You can stand on a three legged stool…but only if all the legs are attached. Apparently it’s easier to connect those legs when matters of the heart are present in ethical lapses.
Best Buy CEO Brian Dunn, who resigned after an investigation found he violated company policy by having an inappropriate relationship with a female employee.
Mark Hurd resigned from his post as CEO of Hewlett-Packard Co. after the company launched a probe into allegations that he sexually harassed a former marketing contractor.
And, of course, who hasn’t heard that CIA Director David Petraeus had resigned over an extramarital affair. “Such behavior is unacceptable, both as a husband and as the leader of an organization such as ours,” Petraeus said.
So what motivates otherwise smart people to make dumb decisions that have life changing implications? It seems like all the “smart thinking” in the world goes right out the window when it comes to how one thinks when dealing with issues of the heart.
In a recent article, William Sannwald, a professor of business ethics at San Diego State University, said there’s no easy way to explain why executives continue to be ensnared in these sorts of ethical lapses. “It just happens, and perhaps it’s the power that comes with the position that makes them feel that they can be above scrutiny,” he said.
Perhaps it’s more than just position that contributes to the fall of smart people. If you look at any ethical failure there are three components that always are present in some form or fashion. Need, Opportunity and Rationalization. If one component is missing the ethical lapse fails 0r you can’t stand on the stool. What was Dunn, Hurd or Petraeus’s need? Perhaps position and power do provide a certain level of opportunity the average person lacks. Lastly, how did they rationalize their behavior?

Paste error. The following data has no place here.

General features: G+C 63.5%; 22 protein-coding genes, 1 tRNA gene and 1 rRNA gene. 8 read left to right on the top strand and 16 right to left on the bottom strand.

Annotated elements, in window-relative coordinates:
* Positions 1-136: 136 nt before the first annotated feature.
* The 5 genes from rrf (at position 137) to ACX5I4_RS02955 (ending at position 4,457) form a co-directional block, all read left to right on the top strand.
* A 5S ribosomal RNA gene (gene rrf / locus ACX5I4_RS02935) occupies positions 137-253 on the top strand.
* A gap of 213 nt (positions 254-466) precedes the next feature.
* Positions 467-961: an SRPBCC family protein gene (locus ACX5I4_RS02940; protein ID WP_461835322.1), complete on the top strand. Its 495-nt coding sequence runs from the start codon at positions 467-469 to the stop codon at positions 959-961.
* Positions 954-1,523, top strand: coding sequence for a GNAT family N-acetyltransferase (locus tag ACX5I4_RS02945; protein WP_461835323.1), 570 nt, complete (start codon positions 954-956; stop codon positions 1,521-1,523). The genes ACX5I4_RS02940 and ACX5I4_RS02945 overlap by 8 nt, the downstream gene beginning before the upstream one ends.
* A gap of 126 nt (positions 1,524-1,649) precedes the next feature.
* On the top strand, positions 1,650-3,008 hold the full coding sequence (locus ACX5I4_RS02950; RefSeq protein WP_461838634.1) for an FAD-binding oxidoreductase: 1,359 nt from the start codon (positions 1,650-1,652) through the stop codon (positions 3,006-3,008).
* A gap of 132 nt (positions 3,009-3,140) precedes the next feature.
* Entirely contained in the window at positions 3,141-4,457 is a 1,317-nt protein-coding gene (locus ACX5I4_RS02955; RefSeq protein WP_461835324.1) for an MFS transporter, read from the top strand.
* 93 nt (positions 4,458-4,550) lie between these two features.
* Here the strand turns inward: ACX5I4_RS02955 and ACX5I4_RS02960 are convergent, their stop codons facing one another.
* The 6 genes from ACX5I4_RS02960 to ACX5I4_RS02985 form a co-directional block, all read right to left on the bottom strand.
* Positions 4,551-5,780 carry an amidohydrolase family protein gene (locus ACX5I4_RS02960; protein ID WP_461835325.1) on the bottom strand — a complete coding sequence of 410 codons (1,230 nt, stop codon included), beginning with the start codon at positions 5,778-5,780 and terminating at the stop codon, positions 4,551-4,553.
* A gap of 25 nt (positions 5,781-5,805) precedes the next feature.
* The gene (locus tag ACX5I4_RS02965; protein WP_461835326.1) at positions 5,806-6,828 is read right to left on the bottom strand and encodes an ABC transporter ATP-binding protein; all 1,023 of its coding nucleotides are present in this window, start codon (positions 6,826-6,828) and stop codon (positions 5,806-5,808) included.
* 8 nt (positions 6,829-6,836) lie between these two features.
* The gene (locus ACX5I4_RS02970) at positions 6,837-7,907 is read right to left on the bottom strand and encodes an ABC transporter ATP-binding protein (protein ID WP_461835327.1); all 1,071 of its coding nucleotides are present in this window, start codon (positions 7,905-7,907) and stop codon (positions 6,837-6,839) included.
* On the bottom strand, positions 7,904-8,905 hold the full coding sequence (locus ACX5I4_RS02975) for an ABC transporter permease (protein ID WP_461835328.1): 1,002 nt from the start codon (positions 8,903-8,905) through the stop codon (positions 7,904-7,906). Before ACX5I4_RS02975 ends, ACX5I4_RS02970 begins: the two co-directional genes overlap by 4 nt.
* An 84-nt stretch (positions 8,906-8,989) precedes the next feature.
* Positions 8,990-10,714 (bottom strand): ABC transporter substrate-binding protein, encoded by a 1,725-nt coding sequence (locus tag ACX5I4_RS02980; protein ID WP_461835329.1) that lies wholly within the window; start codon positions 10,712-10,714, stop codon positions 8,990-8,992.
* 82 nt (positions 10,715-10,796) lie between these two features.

The last question – dealing with rationalization – is the question that causes the most concern. I can meet a need through taking advantage of opportunity. I can sleep at night during an ethical lapse if I can rationalize behavior.
Ethics in the workplace is a serious matter…but talking about it doesn’t have to be “business as usual”! As a business ethics speaker, author and consultant, I find that the most valuable component of training employees in the workplace is helping them understand when “rationalization” kicks in. When that happens, the grease is applied to the slippery slope of unethical behavior.
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